Predators -- Many species of animals in the United States eat the gypsy moth and other defoliating insects. The gypsy moth predator community is complex and includes about 50 species of birds and 20 species of mammals, along with some amphibians, reptiles, fish, insects, and spiders. Only a few of these predators are known to affect gypsy moth population dynamics. The predators are all opportunistic feeders, which means that their taste for the gypsy moth depends upon the scarcity of other preferred foods. Vertebrate predators, especially the white-footed mouse (Peromyscus leucopus), are major sources of large caterpillar and pupal mortality in low density gypsy moth populations. Recent studies of bird predation tend to show that gypsy moth is not a major food item of most species.

Insect predators especially ants and the imported carabid beetle Calosoma sycophanta (Figure 6) have a limited impact on gypsy moth populations. Calosoma sycophanta was imported from Europe in 1905-1910 and became established easily. It is common throughout most of New England and extends into New York, New Jersey, central Pennsylvania, and northeast Maryland. The beetle is a specific predator of gypsy moth and usually associated with high density gypsy moth populations.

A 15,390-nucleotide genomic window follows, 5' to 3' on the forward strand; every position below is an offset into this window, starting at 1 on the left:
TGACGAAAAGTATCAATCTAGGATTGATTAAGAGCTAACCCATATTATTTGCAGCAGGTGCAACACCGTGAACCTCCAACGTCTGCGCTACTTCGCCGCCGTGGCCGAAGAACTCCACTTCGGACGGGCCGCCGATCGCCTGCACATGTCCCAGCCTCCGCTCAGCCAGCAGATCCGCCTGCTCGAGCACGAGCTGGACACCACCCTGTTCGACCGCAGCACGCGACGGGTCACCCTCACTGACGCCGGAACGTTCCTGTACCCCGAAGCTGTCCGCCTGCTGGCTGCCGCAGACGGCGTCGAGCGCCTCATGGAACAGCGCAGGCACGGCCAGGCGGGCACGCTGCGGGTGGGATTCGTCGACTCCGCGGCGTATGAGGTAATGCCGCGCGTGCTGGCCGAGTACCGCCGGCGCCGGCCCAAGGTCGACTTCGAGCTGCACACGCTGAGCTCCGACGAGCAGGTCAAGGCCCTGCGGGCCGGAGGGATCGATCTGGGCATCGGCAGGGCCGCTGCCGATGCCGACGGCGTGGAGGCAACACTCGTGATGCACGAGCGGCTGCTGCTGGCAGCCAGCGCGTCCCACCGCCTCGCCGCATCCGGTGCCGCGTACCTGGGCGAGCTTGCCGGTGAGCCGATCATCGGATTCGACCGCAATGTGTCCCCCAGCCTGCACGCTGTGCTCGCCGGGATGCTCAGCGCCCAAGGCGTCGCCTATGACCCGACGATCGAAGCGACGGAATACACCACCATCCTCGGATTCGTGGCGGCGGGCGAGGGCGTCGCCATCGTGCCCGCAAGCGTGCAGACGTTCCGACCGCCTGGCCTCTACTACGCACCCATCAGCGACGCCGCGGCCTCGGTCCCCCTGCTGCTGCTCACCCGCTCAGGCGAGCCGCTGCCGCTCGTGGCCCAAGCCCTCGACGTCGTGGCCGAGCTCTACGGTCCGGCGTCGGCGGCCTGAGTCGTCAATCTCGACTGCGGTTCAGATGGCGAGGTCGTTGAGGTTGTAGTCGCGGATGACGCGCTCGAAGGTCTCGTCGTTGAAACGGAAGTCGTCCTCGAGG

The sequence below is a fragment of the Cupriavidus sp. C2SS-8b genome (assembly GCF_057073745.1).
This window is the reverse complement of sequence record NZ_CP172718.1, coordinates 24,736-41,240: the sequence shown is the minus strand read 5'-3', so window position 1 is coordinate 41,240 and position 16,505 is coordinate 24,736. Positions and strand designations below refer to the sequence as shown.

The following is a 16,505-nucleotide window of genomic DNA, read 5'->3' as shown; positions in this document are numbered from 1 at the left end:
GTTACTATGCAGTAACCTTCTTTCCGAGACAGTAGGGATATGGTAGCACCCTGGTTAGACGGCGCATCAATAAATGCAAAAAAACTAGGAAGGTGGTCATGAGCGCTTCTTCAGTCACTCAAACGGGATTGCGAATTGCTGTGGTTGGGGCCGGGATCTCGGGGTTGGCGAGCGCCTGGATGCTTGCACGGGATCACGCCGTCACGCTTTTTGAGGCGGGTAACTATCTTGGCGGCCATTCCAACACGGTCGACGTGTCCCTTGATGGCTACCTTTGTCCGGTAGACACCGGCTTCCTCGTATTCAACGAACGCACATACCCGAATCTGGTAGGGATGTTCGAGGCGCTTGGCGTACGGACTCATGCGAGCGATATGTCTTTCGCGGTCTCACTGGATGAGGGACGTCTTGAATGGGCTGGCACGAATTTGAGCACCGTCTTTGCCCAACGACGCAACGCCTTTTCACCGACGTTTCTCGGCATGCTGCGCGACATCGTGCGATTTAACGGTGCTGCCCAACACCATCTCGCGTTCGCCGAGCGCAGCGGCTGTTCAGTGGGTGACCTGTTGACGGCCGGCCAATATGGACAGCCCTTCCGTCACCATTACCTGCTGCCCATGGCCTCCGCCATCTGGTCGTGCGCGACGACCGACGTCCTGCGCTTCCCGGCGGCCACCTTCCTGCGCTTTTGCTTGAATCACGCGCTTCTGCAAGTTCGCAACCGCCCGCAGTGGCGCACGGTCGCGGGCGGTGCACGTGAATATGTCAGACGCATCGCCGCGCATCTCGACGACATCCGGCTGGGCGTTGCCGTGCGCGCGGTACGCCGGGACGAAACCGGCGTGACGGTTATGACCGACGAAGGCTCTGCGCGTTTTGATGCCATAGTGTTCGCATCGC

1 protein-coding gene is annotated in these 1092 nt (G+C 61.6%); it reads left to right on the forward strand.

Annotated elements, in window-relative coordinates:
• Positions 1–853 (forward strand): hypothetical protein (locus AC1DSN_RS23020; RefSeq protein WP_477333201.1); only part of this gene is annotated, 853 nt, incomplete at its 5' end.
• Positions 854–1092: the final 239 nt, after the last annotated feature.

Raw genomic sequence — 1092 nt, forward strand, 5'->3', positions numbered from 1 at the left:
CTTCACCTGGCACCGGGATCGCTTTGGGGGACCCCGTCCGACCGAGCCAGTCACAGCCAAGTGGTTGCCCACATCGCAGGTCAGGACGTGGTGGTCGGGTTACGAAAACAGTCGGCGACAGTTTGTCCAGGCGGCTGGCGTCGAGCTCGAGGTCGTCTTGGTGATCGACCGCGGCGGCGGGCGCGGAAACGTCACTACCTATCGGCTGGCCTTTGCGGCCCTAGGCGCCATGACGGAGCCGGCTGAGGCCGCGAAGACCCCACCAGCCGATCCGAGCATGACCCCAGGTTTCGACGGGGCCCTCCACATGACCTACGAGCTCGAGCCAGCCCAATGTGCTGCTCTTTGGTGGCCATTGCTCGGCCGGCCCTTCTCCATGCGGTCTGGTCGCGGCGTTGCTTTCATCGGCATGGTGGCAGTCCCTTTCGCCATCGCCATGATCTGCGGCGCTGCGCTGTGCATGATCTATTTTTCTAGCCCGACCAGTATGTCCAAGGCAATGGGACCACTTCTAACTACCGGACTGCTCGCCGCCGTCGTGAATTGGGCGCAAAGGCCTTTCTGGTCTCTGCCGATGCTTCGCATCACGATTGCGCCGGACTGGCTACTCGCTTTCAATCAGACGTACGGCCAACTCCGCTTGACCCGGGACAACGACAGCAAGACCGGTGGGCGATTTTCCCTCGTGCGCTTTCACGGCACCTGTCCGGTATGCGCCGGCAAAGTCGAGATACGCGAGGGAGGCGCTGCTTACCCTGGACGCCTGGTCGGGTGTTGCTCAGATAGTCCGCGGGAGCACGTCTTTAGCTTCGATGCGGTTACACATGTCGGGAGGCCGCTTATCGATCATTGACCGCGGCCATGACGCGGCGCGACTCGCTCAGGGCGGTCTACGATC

In general, parasites together with other natural enemies (predators and pathogens) help regulate populations of the gypsy moth by reducing their numbers. Whether these introduced parasites have reduced the average population density of the pest or lengthened the period between outbreaks is difficult to determine. The rate of parasitism from a particular parasite species varies from site to site and from year to year, depending on such factors as the number of gypsy moth larvae, the number of alternate hosts, and the weather. Eleven exotic species of parasites have been established and continue to disperse along with the gypsy moth. Natural enemies are thought to help maintain low density populations, but not to prevent the buildup of already increasing populations. Foreign exploration for natural enemies has occurred throughout most of the native range of the gypsy moth. In the continued search for biological control agents, selection of candidates focuses on species that are (1) from low density gypsy moth populations, (2) limited to one generation per year, (3) new or not previously released, and (4) found to preferentially attack female gypsy moth caterpillars or pupae.